Meditation on loss, crisis, and the journey to discover inner peace in the chaos of the wild.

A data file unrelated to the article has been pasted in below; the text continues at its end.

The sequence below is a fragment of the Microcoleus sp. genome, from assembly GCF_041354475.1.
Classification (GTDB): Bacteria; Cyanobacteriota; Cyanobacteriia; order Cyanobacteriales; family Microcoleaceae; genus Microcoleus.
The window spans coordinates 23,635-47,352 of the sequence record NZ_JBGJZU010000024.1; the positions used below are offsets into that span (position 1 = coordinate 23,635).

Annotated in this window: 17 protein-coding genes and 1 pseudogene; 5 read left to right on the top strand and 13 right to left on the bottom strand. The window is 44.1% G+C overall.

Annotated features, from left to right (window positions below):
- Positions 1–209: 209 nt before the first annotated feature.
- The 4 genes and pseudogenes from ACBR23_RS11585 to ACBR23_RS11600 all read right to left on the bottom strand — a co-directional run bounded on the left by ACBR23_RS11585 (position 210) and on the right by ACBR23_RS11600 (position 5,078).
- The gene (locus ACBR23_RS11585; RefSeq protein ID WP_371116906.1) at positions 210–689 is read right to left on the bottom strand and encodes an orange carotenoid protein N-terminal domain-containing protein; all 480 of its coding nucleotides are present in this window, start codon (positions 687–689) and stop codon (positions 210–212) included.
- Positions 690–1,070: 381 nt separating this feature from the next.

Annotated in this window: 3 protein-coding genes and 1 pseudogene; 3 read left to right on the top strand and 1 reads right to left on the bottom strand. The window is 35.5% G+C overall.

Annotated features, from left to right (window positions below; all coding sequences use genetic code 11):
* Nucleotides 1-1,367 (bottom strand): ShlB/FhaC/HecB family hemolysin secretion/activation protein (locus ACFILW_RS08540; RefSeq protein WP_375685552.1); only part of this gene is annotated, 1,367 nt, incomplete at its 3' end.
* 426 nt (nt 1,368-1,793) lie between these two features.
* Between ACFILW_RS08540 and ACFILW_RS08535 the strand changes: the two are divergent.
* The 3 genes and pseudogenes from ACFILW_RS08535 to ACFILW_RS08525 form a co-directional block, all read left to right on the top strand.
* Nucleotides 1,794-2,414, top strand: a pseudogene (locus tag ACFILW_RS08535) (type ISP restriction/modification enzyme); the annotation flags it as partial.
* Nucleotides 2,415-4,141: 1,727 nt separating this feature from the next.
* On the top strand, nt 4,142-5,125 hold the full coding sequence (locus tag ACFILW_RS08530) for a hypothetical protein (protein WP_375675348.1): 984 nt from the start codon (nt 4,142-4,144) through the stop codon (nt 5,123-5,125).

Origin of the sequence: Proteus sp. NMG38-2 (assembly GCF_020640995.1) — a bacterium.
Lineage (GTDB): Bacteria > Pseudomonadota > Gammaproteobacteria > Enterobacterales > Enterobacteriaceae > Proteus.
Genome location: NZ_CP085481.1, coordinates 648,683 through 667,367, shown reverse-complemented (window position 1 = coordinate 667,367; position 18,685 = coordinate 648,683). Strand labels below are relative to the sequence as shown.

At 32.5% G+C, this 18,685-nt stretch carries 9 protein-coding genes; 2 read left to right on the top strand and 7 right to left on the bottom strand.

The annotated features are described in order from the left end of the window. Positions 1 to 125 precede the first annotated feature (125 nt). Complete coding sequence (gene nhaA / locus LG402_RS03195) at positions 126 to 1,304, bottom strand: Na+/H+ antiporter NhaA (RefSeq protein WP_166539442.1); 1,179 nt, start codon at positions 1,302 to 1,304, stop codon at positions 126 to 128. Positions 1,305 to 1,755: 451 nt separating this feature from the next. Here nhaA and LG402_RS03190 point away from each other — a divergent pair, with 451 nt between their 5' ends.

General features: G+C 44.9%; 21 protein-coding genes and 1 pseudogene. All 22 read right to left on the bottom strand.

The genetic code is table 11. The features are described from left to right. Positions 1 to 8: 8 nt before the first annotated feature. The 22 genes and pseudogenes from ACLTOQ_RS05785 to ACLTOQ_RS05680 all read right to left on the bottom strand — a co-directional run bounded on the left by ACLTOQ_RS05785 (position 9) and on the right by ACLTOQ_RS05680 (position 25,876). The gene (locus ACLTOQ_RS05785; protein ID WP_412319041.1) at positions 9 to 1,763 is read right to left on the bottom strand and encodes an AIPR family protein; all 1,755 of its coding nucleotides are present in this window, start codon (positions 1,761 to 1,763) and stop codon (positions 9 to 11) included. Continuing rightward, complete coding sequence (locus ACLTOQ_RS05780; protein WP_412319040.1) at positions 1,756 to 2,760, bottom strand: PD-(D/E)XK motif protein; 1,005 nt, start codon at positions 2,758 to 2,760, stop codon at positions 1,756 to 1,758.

After seeing CONDITION, I was, for a few days, extremely sensitive to my aural surroundings. The roar of traffic in Midtown, the lapping of water on the Westside docks, the pouring of milk. It seemed the frequencies had been turned way up and I was zoomed in- paying attention to the subtleties and decoding new meanings from these sources. CONDITION is part meditation, part loose narrative. It focuses on a character named Alaska who, after experiencing an urban emergency, is brought to the woods by a therapist. There is much mystery to the film, so the details of what exactly happened in the city are hinted at, but not named. The sound of emergency horns and flashes of skyscrapers bring about feelings of post 911 anxiety. Shortly after setting up tent for her patient, the therapist discovers Alaska has disappeared and begins and increasingly anxious journey to bring her back to safety. There is a spareness to the dialog and the landscape. Alaska roams the forest searching for objects that capture her attention and exploring them for their ability to create a feeling of the magical or the familiar. She feels like she is being followed not only by her therapist, but also by forces from the cities' emergency. While in hiding/exploring- she discovers many beautiful objects- some like rope or shells, which can be contained; others like the water cannot. Many of the shots are breathtaking, especially those about water. The piece has a gentle tempo reflecting a natural world that is more concerned with peace than productivity. CONDITION is many things: meditation, warning, reflection of a culture where for all our spoken language, we so often fail to connect. It helped me to slow down and to enjoy all the subtle pleasures of the senses.
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